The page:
So, what are you worried about? If there's something I don't know, tell me what it is.

khelsaoe said...

Well, we've already got dronabinol. No one seems to be knocking down the doors for it, though I have met people that get their hands on it and use it recreationally just like everything else.

I'm just saying I'm glad there's dispensaries, and I won't have to do that job. Really, that's all. And not because I have a moral objection, but just because there's so many species and I know nothing about it.

Snowbrush said...

Khelasoe, I had no thought of putting you on the spot, and I really wouldn't care if did have a moral objection. I was just wondering about your reasoning since this is a subject that is very up for me, and since you are a pharmacist--or soon will be.

If you do get a law, I hope it's a better law than the one in Oregon that's filled with contradictions and important issues that go unaddressed.

julie said...

The laws in CA are very complex and contradictory too...they vary from county to county...so purchasing in one and traveling through another can cause problems...
Snow, is it still working for you?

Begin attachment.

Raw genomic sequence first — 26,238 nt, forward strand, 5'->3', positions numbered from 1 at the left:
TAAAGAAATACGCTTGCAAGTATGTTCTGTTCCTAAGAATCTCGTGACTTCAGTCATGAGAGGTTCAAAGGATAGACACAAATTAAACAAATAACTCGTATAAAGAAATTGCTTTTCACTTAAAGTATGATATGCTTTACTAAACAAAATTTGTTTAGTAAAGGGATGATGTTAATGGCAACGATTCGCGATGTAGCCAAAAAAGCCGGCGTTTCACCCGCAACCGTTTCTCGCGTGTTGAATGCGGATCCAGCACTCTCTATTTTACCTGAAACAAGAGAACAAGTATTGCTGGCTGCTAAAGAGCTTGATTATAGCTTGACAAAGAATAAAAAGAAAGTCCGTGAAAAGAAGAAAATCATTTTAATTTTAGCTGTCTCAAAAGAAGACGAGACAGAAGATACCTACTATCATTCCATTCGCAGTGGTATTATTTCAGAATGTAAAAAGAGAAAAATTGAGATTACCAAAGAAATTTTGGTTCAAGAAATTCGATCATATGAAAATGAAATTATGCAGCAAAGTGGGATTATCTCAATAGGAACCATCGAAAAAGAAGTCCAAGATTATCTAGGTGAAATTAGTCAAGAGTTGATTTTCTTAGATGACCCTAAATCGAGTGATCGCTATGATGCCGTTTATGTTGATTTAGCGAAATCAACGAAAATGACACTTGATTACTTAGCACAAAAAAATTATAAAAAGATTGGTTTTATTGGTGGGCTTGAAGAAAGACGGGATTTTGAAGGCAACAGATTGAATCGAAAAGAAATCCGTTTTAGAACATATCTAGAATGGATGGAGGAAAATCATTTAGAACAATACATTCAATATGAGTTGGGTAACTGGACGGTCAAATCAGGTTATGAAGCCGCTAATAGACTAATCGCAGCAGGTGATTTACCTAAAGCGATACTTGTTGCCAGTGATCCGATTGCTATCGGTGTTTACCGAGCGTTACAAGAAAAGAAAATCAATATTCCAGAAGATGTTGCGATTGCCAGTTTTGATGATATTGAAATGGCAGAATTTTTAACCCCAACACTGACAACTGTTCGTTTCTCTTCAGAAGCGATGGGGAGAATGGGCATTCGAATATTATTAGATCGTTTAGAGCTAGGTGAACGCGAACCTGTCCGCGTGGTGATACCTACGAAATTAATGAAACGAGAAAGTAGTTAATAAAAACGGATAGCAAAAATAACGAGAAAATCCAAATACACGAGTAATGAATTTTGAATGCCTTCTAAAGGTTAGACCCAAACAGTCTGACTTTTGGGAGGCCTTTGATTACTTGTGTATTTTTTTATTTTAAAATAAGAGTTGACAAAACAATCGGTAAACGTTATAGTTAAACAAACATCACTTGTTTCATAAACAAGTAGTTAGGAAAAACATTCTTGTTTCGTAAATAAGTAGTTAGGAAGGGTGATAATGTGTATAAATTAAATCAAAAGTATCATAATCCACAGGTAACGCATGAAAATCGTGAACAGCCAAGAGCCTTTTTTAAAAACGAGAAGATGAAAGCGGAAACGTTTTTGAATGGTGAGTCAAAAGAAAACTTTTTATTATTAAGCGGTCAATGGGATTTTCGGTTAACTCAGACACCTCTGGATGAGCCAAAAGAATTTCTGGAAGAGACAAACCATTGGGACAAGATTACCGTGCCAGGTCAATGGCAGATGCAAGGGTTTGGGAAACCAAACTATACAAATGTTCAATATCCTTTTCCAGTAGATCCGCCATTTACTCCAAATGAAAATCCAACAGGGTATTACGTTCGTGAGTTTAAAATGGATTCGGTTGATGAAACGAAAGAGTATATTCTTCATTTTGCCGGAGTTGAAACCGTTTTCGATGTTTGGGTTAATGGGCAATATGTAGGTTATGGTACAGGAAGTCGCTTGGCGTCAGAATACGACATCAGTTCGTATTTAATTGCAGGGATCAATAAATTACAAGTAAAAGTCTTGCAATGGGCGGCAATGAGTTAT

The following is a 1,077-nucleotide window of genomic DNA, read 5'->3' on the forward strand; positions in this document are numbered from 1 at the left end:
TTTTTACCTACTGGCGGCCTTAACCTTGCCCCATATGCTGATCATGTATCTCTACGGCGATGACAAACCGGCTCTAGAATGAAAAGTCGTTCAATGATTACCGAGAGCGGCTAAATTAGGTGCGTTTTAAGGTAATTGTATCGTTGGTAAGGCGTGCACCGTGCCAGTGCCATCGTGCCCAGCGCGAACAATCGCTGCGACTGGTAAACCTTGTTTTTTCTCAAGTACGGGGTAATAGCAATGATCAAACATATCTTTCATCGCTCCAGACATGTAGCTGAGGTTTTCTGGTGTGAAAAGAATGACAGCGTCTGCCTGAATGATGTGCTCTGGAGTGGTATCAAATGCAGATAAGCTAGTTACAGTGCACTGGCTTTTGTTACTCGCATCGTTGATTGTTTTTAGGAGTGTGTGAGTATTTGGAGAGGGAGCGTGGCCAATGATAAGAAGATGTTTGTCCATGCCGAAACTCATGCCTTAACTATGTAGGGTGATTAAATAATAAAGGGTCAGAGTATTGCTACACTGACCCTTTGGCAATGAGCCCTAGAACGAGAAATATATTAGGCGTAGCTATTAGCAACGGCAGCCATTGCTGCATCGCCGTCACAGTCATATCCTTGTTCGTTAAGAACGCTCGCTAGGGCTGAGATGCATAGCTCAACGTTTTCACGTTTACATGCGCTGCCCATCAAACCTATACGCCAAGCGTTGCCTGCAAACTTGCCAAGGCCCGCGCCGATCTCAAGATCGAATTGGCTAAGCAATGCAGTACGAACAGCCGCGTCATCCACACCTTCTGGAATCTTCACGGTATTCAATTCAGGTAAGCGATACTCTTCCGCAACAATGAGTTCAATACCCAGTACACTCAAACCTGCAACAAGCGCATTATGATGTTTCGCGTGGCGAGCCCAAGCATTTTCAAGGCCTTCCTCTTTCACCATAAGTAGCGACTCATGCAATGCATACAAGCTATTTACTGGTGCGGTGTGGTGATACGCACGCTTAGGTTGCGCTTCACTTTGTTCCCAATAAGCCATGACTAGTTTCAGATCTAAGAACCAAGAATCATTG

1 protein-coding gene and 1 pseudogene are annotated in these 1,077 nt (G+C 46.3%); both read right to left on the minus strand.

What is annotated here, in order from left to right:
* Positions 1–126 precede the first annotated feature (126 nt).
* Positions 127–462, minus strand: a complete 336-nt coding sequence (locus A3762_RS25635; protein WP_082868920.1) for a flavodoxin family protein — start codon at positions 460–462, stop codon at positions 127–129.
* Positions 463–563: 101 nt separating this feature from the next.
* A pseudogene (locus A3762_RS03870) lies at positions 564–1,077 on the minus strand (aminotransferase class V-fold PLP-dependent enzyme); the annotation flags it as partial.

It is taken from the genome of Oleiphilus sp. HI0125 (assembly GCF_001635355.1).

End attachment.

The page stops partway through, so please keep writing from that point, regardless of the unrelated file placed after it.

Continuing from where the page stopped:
Hope so..xo

Wine in Thyme said...

Good to know there are still good people in this world who are willing to help a fellow human being! Hooray for Dale, and Hooray for your new life with sleep. Hoping it becomes a new long-term reality for you. Also, the thought of a 60-year-old woman shopping for a bong just made me smile. So many ways you could have played that out. Be well.

Marion said...

So happy for you, Snow! I'm hoping mj still works for you. I've been using it for the last ten years and it is still just as helpful as it was at the beginning.

I use an inhaler, tho, rather than smoking it..xx

nollyposh said...

Wow! Good on you! Maybe that's why God made it!?! (Just kidding!) xox

Jessie said...

I'm so happy for you, Snow!!! MJ has given me shocking relief from my migraines that i didn't know was possible. I share your amazement - and skepticism, also. I've found that, after smoking nearly every day for a month, i need to smoke a lot more of it than i initially needed for relief. There are also certain headaches that are made worse by smoking, but i just have to learn to differentiate.

I'm jealous, I don't live in a legalized state! It's decriminalized here to an extent, so that gives me some peace of mind. But I hate feeling like a criminal when all I'm doing is taking my medicine. Relieving yourself of pain shouldn't be a crime.

I really hope it serves you well for a long time to come!!!